Place, publisher, year, edition, pages
Institute of Electrical and Electronics Engineers (IEEE), 2020
Series
IEEE International Conference on Big Data, ISSN 2639-1589
Keywords
Graph representation learning, live video streaming, evolving graphs, knowledge distillation
National Category
Computer Sciences
Identifiers
urn:nbn:se:kth:diva-299099 (URN)10.1109/BigData50022.2020.9378219 (DOI)000662554701073 ()2-s2.0-85098838453 (Scopus ID)
Conference
8th IEEE International Conference on Big Data (Big Data), DEC 10-13, 2020, ELECTR NETWORK
Note

QC 20230307

Available from: 2021-08-02 Created: 2021-08-02 Last updated: 2023-03-07Bibliographically approved
5. Distill2Vec: Dynamic Graph Representation Learning with Knowledge Distillation
Open this publication in new window or tab >>Distill2Vec: Dynamic Graph Representation Learning with Knowledge Distillation
2020 (English)In: 2020 IEEE/ACM INTERNATIONAL CONFERENCE ON ADVANCES IN SOCIAL NETWORKS ANALYSIS AND MINING (ASONAM) / [ed] Atzmuller, M Coscia, M Missaoui, R, Institute of Electrical and Electronics Engineers (IEEE) , 2020, p. 60-64Conference paper, Published paper (Refereed)
Abstract [en]

Dynamic graph representation learning strategies are based on different neural architectures to capture the graph evolution over time. However, the underlying neural architectures require a large amount of parameters to train and suffer from high online inference latency, that is several model parameters have to be updated when new data arrive online. In this study we propose Distill2Vec, a knowledge distillation strategy to train a compact model with a low number of trainable parameters, so as to reduce the latency of online inference and maintain the model accuracy high. We design a distillation loss function based on Kullback-Leibler divergence to transfer the acquired knowledge from a teacher model trained on offline data, to a small-size student model for online data. Our experiments with publicly available datasets show the superiority of our proposed model over several state-of-the-art approaches with relative gains up to 5% in the link prediction task. In addition, we demonstrate the effectiveness of our knowledge distillation strategy, in terms of number of required parameters, where Distill2Vec achieves a compression ratio up to 7:100 when compared with baseline approaches. For reproduction purposes, our implementation is publicly available at https://stefanosantaris.github.io/Distill2Vec.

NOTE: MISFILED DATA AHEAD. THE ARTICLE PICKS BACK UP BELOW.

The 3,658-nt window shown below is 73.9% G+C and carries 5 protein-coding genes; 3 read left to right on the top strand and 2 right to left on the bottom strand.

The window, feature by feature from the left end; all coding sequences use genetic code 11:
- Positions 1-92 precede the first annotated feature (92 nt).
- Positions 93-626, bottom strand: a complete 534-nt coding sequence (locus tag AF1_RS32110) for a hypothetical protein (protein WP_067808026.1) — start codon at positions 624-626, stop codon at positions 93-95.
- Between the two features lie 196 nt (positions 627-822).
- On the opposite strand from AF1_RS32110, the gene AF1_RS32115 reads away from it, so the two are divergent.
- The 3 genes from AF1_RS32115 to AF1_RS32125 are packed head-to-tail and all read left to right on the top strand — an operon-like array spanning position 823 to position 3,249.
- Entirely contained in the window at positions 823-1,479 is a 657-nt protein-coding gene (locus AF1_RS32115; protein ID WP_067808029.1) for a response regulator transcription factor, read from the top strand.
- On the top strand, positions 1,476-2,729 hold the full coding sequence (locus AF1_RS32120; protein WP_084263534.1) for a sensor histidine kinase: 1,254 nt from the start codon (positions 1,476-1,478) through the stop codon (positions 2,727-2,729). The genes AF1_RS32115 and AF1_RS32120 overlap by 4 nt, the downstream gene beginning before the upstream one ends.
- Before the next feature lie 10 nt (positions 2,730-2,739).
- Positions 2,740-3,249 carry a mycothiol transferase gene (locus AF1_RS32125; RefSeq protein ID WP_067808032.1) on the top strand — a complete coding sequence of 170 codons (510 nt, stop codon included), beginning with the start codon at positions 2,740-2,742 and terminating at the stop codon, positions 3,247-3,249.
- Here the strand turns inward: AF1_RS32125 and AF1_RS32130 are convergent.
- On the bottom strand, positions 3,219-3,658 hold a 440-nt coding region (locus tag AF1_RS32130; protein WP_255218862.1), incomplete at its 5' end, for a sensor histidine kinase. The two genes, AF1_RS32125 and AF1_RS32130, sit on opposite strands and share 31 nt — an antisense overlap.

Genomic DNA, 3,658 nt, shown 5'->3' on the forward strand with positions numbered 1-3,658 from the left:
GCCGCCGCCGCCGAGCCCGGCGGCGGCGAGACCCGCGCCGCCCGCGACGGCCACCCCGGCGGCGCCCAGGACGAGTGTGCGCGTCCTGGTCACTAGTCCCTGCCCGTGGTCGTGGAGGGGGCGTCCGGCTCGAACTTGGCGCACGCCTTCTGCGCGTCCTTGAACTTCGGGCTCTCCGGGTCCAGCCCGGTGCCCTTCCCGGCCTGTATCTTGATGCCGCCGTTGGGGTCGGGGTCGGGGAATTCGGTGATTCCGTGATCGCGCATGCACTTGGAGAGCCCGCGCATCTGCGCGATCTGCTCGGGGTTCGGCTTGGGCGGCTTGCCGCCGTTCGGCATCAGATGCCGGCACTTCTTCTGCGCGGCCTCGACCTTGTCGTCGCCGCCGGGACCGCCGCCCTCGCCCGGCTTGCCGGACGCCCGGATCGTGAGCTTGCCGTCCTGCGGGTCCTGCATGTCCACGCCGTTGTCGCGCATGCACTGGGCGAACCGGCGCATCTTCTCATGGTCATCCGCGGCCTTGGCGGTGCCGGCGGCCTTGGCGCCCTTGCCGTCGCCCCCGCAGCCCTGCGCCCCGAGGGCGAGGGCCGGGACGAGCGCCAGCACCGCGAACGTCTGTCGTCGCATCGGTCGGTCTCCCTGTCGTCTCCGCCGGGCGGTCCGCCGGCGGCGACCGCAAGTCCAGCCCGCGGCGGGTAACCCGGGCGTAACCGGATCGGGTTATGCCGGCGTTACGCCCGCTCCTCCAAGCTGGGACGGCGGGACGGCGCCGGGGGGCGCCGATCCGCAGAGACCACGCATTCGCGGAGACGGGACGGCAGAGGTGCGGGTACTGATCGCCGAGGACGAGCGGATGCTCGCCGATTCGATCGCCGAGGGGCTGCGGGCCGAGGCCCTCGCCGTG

Place, publisher, year, edition, pages
Institute of Electrical and Electronics Engineers (IEEE), 2020
Series
Proceedings of the IEEE-ACM International Conference on Advances in Social Networks Analysis and Mining, ISSN 2473-9928
Keywords
Dynamic graph representation learning, knowledge distillation, model compression
National Category
Computer Sciences
Identifiers
urn:nbn:se:kth:diva-300226 (URN)10.1109/ASONAM49781.2020.9381315 (DOI)000678816900011 ()2-s2.0-85103692778 (Scopus ID)
Conference
IEEE/ACM International Conference on Advances in Social Networks Analysis and Mining (ASONAM), DEC 07-10, 2020, ELECTR NETWORK
Note

QC 20230307

Available from: 2021-08-30 Created: 2021-08-30 Last updated: 2023-03-07Bibliographically approved
6. Knowledge distillation on neural networks for evolving graphs
Open this publication in new window or tab >>Knowledge distillation on neural networks for evolving graphs
2021 (English)In: Social Network Analysis and Mining, ISSN 1869-5450, E-ISSN 1869-5469, Vol. 11, no 1, article id 100Article in journal (Refereed) Published
Abstract [en]

Graph representation learning on dynamic graphs has become an important task on several real-world applications, such as recommender systems, email spam detection, and so on. To efficiently capture the evolution of a graph, representation learning approaches employ deep neural networks, with large amount of parameters to train. Due to the large model size, such approaches have high online inference latency. As a consequence, such models are challenging to deploy to an industrial setting with vast number of users/nodes. In this study, we propose DynGKD, a distillation strategy to transfer the knowledge from a large teacher model to a small student model with low inference latency, while achieving high prediction accuracy. We first study different distillation loss functions to separately train the student model with various types of information from the teacher model. In addition, we propose a hybrid distillation strategy for evolving graph representation learning to combine the teacher's different types of information. Our experiments with five publicly available datasets demonstrate the superiority of our proposed model against several baselines, with average relative drop 40.60% in terms of RMSE in the link prediction task. Moreover, our DynGKD model achieves a compression ratio of 21: 100, accelerating the inference latency with a speed up factor x30, when compared with the teacher model. For reproduction purposes, we make our datasets and implementation publicly available at https://github.com/stefanosantaris/DynGKD.

Place, publisher, year, edition, pages
SPRINGER WIEN, 2021
Keywords
Graph representation learning, Evolving graphs, Knowledge distillation
National Category
Computer Sciences
Identifiers
urn:nbn:se:kth:diva-304551 (URN)10.1007/s13278-021-00816-1 (DOI)000709352300001 ()2-s2.0-85117587192 (Scopus ID)
Note

QC 20211109

Available from: 2021-11-09 Created: 2021-11-09 Last updated: 2022-11-02Bibliographically approved